[Snort-users] snort optimization
roesch at ...421...
Thu Jan 18 02:25:28 EST 2001
Snort's not multi-threaded at this point, although we are discussing
it. If you're getting 2-4Meg(!) of alerts per minute, you need to tune
your rules majorly, there's no way that that much hostile traffic should
be occurring on your network unless you're running Anti-online. :)
Additionally, performance will vary widely with the preprocessors you
have loaded and their configuration. It's all in your tuning of the
rules file, but unless you're really interested in seeing every ping on
your net there's a good amount of tuning you should be doing by default.
Kevin.Brown at ...1022... wrote:
> I have a PII 400 256MB Ram with the snortfull.conf listening on a single 100Mb
> link mirrored off the switch. The network doesn't even get to 30Mb/s of use
> and the box is so overloaded processor wise that it is very sluggish to
> respond even to commands like top. Since this is just a feasability test here
> the data isn't analyzed much, but my bosses were surprised at just how much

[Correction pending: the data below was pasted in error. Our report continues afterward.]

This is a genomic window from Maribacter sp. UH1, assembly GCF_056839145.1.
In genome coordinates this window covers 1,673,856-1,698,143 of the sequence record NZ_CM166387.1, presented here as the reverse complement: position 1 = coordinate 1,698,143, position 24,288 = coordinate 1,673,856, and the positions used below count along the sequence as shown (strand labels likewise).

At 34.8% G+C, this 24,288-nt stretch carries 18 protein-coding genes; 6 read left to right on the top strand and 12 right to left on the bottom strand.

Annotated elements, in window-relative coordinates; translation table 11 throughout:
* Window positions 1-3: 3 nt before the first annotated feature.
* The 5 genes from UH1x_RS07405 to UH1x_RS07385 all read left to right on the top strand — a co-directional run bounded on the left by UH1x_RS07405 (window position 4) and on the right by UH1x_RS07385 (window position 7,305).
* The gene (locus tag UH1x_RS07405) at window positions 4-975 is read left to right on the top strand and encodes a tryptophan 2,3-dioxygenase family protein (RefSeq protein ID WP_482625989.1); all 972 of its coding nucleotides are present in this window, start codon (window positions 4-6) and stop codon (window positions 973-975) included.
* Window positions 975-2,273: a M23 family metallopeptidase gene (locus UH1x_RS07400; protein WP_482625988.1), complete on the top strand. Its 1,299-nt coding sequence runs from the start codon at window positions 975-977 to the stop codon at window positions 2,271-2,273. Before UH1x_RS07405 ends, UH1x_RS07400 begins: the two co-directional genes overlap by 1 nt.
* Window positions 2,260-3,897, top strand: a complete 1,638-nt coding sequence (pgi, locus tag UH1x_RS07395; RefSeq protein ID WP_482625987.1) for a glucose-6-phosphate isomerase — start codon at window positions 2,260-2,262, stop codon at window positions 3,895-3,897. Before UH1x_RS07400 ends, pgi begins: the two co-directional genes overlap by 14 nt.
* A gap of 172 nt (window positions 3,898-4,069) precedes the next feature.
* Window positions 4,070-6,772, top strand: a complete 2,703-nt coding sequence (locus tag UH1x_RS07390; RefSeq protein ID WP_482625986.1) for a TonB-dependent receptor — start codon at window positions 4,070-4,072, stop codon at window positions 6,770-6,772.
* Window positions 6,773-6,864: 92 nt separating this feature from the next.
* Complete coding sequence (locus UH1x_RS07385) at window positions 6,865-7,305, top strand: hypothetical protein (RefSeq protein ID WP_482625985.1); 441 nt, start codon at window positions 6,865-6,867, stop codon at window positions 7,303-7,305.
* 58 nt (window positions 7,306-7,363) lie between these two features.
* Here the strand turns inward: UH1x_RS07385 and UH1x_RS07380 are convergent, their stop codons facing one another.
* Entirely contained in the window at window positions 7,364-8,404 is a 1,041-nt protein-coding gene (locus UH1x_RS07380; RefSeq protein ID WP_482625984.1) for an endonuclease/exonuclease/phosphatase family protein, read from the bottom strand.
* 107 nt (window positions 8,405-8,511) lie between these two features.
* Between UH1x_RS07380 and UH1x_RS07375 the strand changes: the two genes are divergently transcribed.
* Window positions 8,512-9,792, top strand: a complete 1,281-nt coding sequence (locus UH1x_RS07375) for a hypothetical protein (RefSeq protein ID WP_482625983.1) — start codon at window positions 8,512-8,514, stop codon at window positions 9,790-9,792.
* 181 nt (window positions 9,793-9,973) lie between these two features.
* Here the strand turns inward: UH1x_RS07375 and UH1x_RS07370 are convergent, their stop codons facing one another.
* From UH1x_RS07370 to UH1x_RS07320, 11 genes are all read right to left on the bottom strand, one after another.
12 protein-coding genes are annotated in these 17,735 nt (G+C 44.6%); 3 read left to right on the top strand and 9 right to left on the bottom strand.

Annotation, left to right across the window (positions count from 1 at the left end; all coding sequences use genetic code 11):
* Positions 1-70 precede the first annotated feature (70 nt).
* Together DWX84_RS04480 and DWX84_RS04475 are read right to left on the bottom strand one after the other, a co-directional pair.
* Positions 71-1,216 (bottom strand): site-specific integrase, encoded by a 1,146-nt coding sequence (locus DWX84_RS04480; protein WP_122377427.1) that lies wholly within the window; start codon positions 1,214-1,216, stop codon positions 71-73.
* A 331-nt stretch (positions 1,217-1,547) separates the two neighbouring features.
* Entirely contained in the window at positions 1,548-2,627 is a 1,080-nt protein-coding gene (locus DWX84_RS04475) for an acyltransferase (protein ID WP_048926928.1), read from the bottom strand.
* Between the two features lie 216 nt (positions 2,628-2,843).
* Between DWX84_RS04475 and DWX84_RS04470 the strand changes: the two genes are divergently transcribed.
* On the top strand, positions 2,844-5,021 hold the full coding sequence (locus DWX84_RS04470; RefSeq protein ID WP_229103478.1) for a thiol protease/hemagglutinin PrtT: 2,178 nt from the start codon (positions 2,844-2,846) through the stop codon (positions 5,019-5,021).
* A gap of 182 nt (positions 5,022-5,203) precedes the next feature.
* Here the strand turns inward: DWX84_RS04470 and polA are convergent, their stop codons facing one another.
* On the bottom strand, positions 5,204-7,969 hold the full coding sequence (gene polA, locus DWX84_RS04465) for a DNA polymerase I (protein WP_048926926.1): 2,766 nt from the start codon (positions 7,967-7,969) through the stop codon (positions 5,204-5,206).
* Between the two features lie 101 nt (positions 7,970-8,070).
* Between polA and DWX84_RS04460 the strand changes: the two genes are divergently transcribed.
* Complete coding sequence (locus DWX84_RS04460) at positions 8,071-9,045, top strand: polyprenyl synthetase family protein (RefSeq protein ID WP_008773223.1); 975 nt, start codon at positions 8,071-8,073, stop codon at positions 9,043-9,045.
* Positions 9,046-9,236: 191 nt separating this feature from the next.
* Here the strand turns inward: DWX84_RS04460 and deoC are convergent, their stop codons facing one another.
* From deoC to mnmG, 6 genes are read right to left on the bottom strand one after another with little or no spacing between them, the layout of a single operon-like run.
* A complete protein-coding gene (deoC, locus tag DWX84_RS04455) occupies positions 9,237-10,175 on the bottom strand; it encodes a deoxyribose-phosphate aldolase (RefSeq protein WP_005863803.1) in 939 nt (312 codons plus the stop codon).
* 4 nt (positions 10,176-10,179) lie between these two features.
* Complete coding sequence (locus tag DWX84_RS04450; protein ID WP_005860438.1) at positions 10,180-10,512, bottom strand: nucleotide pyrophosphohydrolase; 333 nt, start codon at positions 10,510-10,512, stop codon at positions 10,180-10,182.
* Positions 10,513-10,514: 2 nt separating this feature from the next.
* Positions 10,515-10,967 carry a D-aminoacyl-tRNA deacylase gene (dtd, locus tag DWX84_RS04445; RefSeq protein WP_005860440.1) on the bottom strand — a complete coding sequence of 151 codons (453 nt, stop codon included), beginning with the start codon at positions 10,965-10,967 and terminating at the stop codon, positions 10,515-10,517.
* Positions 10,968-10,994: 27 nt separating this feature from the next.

> data the box is collecting (clocking around 2-4MB/min of alerts). Now that I
> got it logging to a local SQL database (mysql) the next step is to get it
> logging to a remote db, which isn't working so far, and then start determining
> what we really need to monitor and see about getting boxen that can take the
> load. I'm just curious if snort is multithreaded so that it can take
> advantage of a multi cpu setup.
> > You should probably be able to do a pretty good job with any low end
> > system today (subject to the number of rules you're going to run, of
> > course). Something like a Celeron 466+ with 64MB of RAM on a dedicated
> > system should be just fine for that level of traffic.
> > > Please forgive the newbie question, but what sort of processing power is
> > > required to efficiently handle a "busy network segment"? For instance, I
> > > am planning a Snort installation to watch a network that typically hangs
> > > around 25 Mb/s, and I'm not sure how large of a system will be
> > > necessary. I know, this is listed in the FAQ, but the answer seems
> > > more oriented towards troubleshooting than capacity planning.
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roesch at ...421...
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